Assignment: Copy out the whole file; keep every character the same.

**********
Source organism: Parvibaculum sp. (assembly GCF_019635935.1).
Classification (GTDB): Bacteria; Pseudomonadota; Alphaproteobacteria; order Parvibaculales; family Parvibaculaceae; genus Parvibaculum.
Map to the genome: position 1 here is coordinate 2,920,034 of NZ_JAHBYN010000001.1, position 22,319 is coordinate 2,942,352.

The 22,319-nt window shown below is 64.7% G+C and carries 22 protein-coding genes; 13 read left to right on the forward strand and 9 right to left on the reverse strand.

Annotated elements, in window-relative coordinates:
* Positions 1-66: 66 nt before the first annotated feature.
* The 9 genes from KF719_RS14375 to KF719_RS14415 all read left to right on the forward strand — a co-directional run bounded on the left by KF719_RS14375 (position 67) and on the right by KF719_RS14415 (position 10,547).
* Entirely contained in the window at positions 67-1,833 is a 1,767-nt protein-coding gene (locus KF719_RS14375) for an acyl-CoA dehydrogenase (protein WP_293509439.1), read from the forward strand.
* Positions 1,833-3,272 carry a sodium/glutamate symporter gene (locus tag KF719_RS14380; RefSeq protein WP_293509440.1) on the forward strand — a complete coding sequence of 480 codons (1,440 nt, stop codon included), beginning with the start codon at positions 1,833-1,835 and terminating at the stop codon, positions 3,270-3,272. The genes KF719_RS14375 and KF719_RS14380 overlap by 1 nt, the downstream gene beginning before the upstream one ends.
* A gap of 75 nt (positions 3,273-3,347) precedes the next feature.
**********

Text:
Source organism: Parvibaculum sp. (assembly GCF_019635935.1).
Classification (GTDB): Bacteria; Pseudomonadota; Alphaproteobacteria; order Parvibaculales; family Parvibaculaceae; genus Parvibaculum.
Map to the genome: position 1 here is coordinate 2,920,034 of NZ_JAHBYN010000001.1, position 22,319 is coordinate 2,942,352.

The 22,319-nt window shown below is 64.7% G+C and carries 22 protein-coding genes; 13 read left to right on the forward strand and 9 right to left on the reverse strand.

Annotated elements, in window-relative coordinates:
* Positions 1-66: 66 nt before the first annotated feature.
* The 9 genes from KF719_RS14375 to KF719_RS14415 all read left to right on the forward strand — a co-directional run bounded on the left by KF719_RS14375 (position 67) and on the right by KF719_RS14415 (position 10,547).
* Entirely contained in the window at positions 67-1,833 is a 1,767-nt protein-coding gene (locus KF719_RS14375) for an acyl-CoA dehydrogenase (protein WP_293509439.1), read from the forward strand.
* Positions 1,833-3,272 carry a sodium/glutamate symporter gene (locus tag KF719_RS14380; RefSeq protein WP_293509440.1) on the forward strand — a complete coding sequence of 480 codons (1,440 nt, stop codon included), beginning with the start codon at positions 1,833-1,835 and terminating at the stop codon, positions 3,270-3,272. The genes KF719_RS14375 and KF719_RS14380 overlap by 1 nt, the downstream gene beginning before the upstream one ends.
* A gap of 75 nt (positions 3,273-3,347) precedes the next feature.